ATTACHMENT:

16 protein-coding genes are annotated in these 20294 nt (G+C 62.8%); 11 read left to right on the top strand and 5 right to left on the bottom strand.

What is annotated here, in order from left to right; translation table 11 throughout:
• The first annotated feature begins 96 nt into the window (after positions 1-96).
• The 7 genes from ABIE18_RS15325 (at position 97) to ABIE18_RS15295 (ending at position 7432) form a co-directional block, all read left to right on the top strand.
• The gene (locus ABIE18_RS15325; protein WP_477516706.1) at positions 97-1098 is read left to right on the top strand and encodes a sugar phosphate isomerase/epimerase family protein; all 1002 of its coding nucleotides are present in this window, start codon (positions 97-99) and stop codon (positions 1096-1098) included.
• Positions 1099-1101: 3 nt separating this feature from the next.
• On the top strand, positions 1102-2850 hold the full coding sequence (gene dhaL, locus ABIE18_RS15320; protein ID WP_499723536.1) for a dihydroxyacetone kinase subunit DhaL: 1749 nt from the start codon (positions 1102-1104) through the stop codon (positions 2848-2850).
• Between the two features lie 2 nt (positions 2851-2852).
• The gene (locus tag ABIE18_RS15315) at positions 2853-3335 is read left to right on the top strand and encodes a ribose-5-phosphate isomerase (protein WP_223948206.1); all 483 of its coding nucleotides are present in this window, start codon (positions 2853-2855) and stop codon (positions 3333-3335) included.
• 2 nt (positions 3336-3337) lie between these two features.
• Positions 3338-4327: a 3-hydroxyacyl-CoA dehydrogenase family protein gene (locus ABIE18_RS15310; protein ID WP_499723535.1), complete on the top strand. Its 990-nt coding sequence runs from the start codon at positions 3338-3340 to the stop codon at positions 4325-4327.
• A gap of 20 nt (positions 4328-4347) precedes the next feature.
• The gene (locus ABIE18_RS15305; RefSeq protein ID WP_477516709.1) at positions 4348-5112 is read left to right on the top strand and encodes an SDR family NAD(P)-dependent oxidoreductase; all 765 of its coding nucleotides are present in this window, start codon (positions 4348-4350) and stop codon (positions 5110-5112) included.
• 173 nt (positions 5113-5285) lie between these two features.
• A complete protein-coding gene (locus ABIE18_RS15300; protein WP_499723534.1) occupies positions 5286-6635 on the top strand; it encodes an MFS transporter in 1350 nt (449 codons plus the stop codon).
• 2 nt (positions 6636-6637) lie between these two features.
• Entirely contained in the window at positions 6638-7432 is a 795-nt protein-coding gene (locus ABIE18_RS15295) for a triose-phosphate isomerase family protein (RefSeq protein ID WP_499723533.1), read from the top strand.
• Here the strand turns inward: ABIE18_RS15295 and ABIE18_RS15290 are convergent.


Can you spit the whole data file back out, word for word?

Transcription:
16 protein-coding genes are annotated in these 20294 nt (G+C 62.8%); 11 read left to right on the top strand and 5 right to left on the bottom strand.

What is annotated here, in order from left to right; translation table 11 throughout:
• The first annotated feature begins 96 nt into the window (after positions 1-96).
• The 7 genes from ABIE18_RS15325 (at position 97) to ABIE18_RS15295 (ending at position 7432) form a co-directional block, all read left to right on the top strand.
• The gene (locus ABIE18_RS15325; protein WP_477516706.1) at positions 97-1098 is read left to right on the top strand and encodes a sugar phosphate isomerase/epimerase family protein; all 1002 of its coding nucleotides are present in this window, start codon (positions 97-99) and stop codon (positions 1096-1098) included.
• Positions 1099-1101: 3 nt separating this feature from the next.
• On the top strand, positions 1102-2850 hold the full coding sequence (gene dhaL, locus ABIE18_RS15320; protein ID WP_499723536.1) for a dihydroxyacetone kinase subunit DhaL: 1749 nt from the start codon (positions 1102-1104) through the stop codon (positions 2848-2850).
• Between the two features lie 2 nt (positions 2851-2852).
• The gene (locus tag ABIE18_RS15315) at positions 2853-3335 is read left to right on the top strand and encodes a ribose-5-phosphate isomerase (protein WP_223948206.1); all 483 of its coding nucleotides are present in this window, start codon (positions 2853-2855) and stop codon (positions 3333-3335) included.
• 2 nt (positions 3336-3337) lie between these two features.
• Positions 3338-4327: a 3-hydroxyacyl-CoA dehydrogenase family protein gene (locus ABIE18_RS15310; protein ID WP_499723535.1), complete on the top strand. Its 990-nt coding sequence runs from the start codon at positions 3338-3340 to the stop codon at positions 4325-4327.
• A gap of 20 nt (positions 4328-4347) precedes the next feature.
• The gene (locus ABIE18_RS15305; RefSeq protein ID WP_477516709.1) at positions 4348-5112 is read left to right on the top strand and encodes an SDR family NAD(P)-dependent oxidoreductase; all 765 of its coding nucleotides are present in this window, start codon (positions 4348-4350) and stop codon (positions 5110-5112) included.
• 173 nt (positions 5113-5285) lie between these two features.
• A complete protein-coding gene (locus ABIE18_RS15300; protein WP_499723534.1) occupies positions 5286-6635 on the top strand; it encodes an MFS transporter in 1350 nt (449 codons plus the stop codon).
• 2 nt (positions 6636-6637) lie between these two features.
• Entirely contained in the window at positions 6638-7432 is a 795-nt protein-coding gene (locus ABIE18_RS15295) for a triose-phosphate isomerase family protein (RefSeq protein ID WP_499723533.1), read from the top strand.
• Here the strand turns inward: ABIE18_RS15295 and ABIE18_RS15290 are convergent.